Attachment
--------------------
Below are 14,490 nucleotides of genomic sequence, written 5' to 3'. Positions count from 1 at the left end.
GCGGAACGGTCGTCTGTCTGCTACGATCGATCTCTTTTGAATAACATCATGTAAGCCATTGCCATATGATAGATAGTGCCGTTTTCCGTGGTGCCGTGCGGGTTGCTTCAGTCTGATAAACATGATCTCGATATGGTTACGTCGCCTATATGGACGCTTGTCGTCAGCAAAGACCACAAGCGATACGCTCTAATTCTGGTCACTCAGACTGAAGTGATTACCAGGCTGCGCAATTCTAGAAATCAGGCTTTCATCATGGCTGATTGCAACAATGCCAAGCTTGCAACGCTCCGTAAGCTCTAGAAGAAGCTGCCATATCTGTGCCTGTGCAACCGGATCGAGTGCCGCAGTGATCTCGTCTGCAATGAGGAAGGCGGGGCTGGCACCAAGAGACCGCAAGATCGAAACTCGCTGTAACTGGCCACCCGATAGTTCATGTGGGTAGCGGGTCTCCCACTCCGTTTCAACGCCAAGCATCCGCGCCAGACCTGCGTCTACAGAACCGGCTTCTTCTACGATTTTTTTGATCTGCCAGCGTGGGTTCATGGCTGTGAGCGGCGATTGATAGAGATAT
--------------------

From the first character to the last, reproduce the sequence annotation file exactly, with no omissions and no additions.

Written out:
Below are 14,490 nucleotides of genomic sequence, written 5' to 3'. Positions count from 1 at the left end.
GCGGAACGGTCGTCTGTCTGCTACGATCGATCTCTTTTGAATAACATCATGTAAGCCATTGCCATATGATAGATAGTGCCGTTTTCCGTGGTGCCGTGCGGGTTGCTTCAGTCTGATAAACATGATCTCGATATGGTTACGTCGCCTATATGGACGCTTGTCGTCAGCAAAGACCACAAGCGATACGCTCTAATTCTGGTCACTCAGACTGAAGTGATTACCAGGCTGCGCAATTCTAGAAATCAGGCTTTCATCATGGCTGATTGCAACAATGCCAAGCTTGCAACGCTCCGTAAGCTCTAGAAGAAGCTGCCATATCTGTGCCTGTGCAACCGGATCGAGTGCCGCAGTGATCTCGTCTGCAATGAGGAAGGCGGGGCTGGCACCAAGAGACCGCAAGATCGAAACTCGCTGTAACTGGCCACCCGATAGTTCATGTGGGTAGCGGGTCTCCCACTCCGTTTCAACGCCAAGCATCCGCGCCAGACCTGCGTCTACAGAACCGGCTTCTTCTACGATTTTTTTGATCTGCCAGCGTGGGTTCATGGCTGTGAGCGGCGATTGATAGAGATAT